Beebe: Willianms Galapagos Expedition

    This material is remarkable both for its rarity, excellent preser-
vation and for the fact that it was almost all collected within a
period of three weeks. The various groups of organisms will be
studied by members of the expedition or sent to specialists, and the
results published in the following numbers of Zoologica, while the
more general matter has appeared in a volume by William Beebe,
called "Galapagos; World's End," published under the auspices
of the Zoological Society, by George P. Putnam's Sons.

                     II. BRIEF NARRATIVE
    The Noma, with all the members of the Williams Galapagos
Expedition, steamed from her berth in Brooklyn at noon on March
1, but swinging the compass and engine adjustment kept us in the
lower bay for thirty hours. This gave opportunity for unpacking
and storing our vast quantity of paraphernalia, and in fitting up
a laboratory, a fortunate interlude as it proved, for the passage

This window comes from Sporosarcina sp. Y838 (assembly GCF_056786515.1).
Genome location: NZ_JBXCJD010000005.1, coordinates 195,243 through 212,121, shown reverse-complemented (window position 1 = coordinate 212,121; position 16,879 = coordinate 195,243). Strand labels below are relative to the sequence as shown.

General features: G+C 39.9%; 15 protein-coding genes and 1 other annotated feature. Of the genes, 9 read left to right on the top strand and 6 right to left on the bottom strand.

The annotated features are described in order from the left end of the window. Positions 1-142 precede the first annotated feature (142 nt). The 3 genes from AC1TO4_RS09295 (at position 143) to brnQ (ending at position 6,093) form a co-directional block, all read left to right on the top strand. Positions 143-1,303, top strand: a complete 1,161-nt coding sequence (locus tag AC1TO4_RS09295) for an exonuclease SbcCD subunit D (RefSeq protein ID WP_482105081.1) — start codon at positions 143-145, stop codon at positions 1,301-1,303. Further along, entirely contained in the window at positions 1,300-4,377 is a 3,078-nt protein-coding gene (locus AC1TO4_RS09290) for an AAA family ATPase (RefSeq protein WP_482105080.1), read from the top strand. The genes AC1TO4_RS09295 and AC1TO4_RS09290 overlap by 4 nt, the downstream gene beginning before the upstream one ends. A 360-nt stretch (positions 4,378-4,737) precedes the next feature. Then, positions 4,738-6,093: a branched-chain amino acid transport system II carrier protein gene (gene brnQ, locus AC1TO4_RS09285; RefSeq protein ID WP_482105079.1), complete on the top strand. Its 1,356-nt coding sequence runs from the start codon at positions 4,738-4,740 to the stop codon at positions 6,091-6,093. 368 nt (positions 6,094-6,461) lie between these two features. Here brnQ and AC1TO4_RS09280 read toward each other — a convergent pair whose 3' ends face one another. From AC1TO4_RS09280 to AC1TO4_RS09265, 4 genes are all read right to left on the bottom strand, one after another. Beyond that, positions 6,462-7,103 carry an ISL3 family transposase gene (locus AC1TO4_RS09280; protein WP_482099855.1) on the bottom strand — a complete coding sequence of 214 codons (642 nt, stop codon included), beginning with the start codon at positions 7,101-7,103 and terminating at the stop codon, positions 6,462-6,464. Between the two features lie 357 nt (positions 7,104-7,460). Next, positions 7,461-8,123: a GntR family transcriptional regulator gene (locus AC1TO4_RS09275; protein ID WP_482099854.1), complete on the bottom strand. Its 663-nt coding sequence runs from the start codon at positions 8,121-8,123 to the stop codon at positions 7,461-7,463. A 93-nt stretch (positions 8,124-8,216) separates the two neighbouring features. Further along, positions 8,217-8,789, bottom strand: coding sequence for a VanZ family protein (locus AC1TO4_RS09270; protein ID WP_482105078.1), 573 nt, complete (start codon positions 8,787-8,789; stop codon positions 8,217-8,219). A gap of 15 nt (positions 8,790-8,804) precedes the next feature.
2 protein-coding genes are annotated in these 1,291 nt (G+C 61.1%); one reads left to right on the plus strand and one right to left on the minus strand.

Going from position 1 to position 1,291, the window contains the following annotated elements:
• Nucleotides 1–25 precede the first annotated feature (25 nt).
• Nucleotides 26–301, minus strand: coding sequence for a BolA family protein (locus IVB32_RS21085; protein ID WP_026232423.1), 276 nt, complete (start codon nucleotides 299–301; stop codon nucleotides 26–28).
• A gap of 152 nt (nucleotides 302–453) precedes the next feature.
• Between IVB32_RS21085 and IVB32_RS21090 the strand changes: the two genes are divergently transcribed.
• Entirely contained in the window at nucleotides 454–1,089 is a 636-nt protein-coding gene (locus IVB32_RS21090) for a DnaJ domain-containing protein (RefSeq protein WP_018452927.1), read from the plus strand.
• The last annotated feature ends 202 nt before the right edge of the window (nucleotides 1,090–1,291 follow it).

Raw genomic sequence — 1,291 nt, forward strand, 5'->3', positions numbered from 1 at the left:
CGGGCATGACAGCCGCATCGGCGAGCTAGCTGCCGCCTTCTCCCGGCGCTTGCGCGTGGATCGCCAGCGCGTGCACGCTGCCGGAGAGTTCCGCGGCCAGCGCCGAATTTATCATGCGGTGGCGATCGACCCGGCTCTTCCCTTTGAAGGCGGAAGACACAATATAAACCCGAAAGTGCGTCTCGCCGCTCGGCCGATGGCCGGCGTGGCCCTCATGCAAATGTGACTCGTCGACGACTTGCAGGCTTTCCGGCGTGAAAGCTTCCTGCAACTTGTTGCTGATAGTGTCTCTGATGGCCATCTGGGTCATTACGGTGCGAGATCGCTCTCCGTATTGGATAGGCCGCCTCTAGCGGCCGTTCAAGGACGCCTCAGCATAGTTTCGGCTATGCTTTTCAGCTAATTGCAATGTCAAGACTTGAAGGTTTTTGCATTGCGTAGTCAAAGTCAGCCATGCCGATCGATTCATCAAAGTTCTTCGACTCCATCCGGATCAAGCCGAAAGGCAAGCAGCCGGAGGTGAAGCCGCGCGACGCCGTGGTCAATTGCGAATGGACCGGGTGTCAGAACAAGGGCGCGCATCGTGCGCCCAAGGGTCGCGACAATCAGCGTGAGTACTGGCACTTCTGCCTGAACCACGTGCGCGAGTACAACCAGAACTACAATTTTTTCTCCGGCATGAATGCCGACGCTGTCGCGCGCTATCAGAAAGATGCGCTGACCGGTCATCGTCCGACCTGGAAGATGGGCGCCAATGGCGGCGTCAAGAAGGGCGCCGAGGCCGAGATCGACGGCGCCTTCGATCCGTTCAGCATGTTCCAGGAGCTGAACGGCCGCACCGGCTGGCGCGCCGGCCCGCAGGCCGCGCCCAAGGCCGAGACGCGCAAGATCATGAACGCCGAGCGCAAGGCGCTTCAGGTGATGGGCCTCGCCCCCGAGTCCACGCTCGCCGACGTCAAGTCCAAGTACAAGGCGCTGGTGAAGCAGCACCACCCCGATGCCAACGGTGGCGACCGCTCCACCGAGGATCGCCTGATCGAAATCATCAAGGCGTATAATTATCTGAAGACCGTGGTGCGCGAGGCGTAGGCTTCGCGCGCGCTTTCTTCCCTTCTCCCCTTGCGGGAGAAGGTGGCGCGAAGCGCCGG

down the coas>t was rough and stormy. Scientific work on a yacht
under way was a new experience to me, and we ran the gamut from
comfort to absolute cessation of work. Until we learned to fasten
ev erything down, a sudden terrific heave would sweep the laboratory
tables quite clean, and on unusually rough days we would continue
our work seated on the floor, as chairs were useless. This was the
exception, however, and in the usual calm weather, the twenty-five
hundred horne-power, twin-screw engines gave forth not a tremor or
vibration so that even high power microscopic research could be
carried on.
    Ily the time we were off the Florida coast the sea permitted me
to occupy my usual perch in a boatswain's seat, over the bow, close
to the water, where, with a long-handled net, I secured sufficient
fish and sea-weed fauna for days of study. We put into Key West
to pick up Dr. James Mitchell and to obtain additional supplies of
coal and water, and then crossed to Havana for a supply of 95 per
cent. alcohol for the preservation of our specimens. While in port
we dredged sand bars, and caught sharks and various tropical fish
from the rail.
    From the Windward Passage between Cuba and Haiti, to
Colon, we were in the trough of a heavy sea, and rolled steadily,
occasionally as much as 34 degrees. At Colon we were overhauled
and coaled, giving time for collecting trips to the jungle and coast
beyond Fort Sherman, for horseback rides to the Chagres River,